“I told her the world was full of nice people. I’d have hated to try to prove it to her, but I said it, anyway.”
—A Hell of A Woman by Jim Thompson
Many fans of Stacia Kane’s Downside Ghosts series have likely finished the latest book in the series, Sacrificial Magic, which was released last week.
There might be spoilers ahead!
The series’ protagonist, Chess Putnam, is a Church witch, a debunker whose job is to debunk ghost sightings. Chess is very good at her job—it’s the only thing she’ll admit to being good at—but her job gets her into very sticky situations, both personally and professionally, and she makes bad choices.
Unlike many urban fantasy protagonists, who have bad events thrust onto them, Chess deliberately does incredibly self-destructive things. In that way, she is a direct descendant of noir protagonists in the books penned by Jim Thompson, Charles Willeford, James M. Cain, and more recently, James Ellroy, Walter Mosley, and Ken Bruen.
But unlike all those other authors, Chess is female. More than that, at least so far, she has a sustainable romantic relationship with another person, whereas those various PIs and other shady characters engage in much more fleeting relationships.
And perhaps because she is female, she is much more self-aware of just how self-destructive she is:
Oh, fuck. If that was the case , she was fucking doomed. She had nothing but scars; she was a scar.
Some psychology studies have discussed how when females are angry, they turn their anger in on themselves; males lash out, such as when the sheriff in Jim Thompson’s The Killer Inside Me says:
“You go into the office and take a book or two from the shelves. You read a few lines, like your life depended on reading ’em right. But you know your life doesn’t depend on anything that makes sense, and you wonder where in the hell you got the idea it did; and you begin to get sore.
When the sheriff gets sore, he kills people. Chess doesn’t do that (not unless they deserve it, at least). But she is as embittered as Thompson’s sheriff, saying,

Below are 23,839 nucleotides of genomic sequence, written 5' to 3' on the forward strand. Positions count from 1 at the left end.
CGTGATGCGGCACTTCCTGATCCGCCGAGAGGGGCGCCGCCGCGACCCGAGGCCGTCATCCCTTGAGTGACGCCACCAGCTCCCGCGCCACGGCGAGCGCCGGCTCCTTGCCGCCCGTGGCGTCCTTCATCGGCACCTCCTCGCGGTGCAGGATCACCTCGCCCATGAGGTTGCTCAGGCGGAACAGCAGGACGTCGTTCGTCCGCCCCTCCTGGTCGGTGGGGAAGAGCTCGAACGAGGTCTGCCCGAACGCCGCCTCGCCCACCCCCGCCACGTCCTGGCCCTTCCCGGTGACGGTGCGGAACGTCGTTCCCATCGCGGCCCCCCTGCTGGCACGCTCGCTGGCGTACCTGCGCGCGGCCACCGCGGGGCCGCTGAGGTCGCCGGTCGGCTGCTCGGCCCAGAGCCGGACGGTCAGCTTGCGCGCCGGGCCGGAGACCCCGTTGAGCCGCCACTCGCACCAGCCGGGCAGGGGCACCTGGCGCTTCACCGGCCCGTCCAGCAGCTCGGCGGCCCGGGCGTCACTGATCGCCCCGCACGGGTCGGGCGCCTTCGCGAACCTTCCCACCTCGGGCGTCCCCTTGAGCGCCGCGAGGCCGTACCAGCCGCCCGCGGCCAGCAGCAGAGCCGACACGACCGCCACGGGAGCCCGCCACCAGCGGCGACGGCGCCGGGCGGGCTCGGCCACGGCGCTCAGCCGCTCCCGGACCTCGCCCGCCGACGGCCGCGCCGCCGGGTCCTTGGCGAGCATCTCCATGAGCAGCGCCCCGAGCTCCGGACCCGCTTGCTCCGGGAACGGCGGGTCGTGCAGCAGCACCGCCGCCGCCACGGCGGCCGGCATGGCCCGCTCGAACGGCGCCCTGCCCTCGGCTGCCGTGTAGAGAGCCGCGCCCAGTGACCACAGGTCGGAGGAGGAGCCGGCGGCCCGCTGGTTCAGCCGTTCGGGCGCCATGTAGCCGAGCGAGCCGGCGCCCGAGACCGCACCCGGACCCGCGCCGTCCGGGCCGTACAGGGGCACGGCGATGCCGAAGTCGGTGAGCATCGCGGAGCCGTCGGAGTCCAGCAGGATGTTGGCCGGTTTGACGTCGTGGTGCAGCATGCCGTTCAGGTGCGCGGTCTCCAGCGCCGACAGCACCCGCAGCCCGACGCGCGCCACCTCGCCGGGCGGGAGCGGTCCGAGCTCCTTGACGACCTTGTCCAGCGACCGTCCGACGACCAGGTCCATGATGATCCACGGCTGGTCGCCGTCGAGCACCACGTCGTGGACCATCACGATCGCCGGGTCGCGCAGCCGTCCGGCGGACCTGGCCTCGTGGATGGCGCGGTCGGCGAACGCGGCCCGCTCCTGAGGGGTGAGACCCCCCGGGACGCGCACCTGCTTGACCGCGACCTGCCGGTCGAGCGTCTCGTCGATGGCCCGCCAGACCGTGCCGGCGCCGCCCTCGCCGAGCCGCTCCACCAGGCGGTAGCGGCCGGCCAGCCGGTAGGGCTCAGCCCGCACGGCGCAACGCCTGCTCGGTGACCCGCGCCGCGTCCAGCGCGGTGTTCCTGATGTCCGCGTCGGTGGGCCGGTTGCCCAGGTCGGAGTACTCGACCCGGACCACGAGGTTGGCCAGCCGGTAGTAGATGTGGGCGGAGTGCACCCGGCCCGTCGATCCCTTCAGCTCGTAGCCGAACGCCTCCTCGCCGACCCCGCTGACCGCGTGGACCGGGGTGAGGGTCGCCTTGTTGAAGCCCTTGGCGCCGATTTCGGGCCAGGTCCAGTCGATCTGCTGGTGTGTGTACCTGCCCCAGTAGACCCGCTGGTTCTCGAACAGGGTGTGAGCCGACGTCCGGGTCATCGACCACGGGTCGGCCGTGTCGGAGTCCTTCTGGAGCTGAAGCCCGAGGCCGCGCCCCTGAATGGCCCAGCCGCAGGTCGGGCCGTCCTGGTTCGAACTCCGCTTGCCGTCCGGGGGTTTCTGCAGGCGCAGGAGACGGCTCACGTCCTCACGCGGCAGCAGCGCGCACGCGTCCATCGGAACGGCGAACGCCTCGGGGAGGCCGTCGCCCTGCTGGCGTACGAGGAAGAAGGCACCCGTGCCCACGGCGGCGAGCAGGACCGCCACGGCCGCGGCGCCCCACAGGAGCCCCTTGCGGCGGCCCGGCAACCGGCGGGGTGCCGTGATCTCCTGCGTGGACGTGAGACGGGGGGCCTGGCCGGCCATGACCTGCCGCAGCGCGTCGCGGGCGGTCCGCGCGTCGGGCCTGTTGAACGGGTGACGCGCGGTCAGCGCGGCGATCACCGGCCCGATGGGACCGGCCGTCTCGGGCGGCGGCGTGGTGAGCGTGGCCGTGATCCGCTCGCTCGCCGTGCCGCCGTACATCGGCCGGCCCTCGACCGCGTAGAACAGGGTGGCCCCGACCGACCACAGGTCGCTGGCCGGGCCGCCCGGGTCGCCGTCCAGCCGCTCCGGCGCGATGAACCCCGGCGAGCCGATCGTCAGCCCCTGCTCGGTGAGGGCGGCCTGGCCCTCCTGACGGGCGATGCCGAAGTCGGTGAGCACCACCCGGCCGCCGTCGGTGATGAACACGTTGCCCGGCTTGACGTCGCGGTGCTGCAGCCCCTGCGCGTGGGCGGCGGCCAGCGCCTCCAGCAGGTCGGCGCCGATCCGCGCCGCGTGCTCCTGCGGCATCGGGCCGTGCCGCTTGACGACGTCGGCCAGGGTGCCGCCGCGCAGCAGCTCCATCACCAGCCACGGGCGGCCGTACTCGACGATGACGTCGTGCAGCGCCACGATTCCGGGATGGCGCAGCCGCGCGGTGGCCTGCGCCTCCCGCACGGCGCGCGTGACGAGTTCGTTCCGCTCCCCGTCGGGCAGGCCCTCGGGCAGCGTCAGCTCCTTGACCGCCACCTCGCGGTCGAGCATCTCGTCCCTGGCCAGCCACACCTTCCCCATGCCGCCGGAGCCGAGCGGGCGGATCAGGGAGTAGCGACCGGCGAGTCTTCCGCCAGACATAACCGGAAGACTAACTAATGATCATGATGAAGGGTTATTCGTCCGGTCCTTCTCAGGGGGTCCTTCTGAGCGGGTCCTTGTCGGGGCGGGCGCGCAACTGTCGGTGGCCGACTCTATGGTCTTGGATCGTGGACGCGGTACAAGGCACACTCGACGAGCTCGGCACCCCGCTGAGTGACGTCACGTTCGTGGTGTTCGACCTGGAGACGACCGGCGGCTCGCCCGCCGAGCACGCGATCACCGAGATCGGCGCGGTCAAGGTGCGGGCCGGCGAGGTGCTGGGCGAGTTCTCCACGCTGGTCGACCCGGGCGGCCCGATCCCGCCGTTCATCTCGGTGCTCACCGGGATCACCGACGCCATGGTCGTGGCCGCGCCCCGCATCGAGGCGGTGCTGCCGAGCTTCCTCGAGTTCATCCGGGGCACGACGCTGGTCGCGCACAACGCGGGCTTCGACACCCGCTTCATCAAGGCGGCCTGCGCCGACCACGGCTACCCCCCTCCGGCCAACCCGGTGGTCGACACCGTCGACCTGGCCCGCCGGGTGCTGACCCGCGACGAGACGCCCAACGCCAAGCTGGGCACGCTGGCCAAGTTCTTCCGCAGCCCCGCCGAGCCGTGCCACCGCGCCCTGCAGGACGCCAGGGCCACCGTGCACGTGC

“It was never spring in her head, in her soul. The contrast between what happened outside and what happened inside was almost a physical ache.”
But Chess and such protagonists as Frank Mansfield in Charles Willeford’s Cockfighter, one of the most brilliant examples of unreliable narration, are similar in that they are not to be trusted to tell their own story properly. Chess, because she’s so full of self-loathing and drugs, and those others for their own host of closet demons. And none of the protagonists trust that life will tell them the truth either:
Love was full of secrets. Love masked so many evils. Love controlled people, it lied to them, it made them believe things that weren’t true and it hid the truth from them. People said love was blind, but what they meant was that love blinded them. It made them more vulnerable than anything else could.
And it felt so fucking good.
Then there’s the more facile similarity in that most of these protagonists are solving mysteries, whether or not they plan to. They’re all usually smarter than the rest of the world, more cynical, more likely to doubt motives, conversely more likely to help out when an innocent (or perceived innocent—perhaps debunked later) is involved, and ultimately think they can only rely on themselves while knowing they themselves are unreliable.
As Charles Willeford put it, “Just tell the truth, and they’ll accuse you of writing black humor. ”
Charles Willeford, The Burnt Orange Heresy
Charles Willeford, Cockfighter
James M. Cain, Double Indemnity
Ken Bruen, The Guards
James Ellroy, The Black Dahlia
Jim Thompson, The Killer Inside Me
Walter Mosley, Always Outnumbered, Always Outgunned
Megan Frampton is the Community Manager, Romance, for the HeroesandHeartbreakers site. She lives in Brooklyn, NY, with her husband and son. She loves noir fiction nearly as much as she loves romance.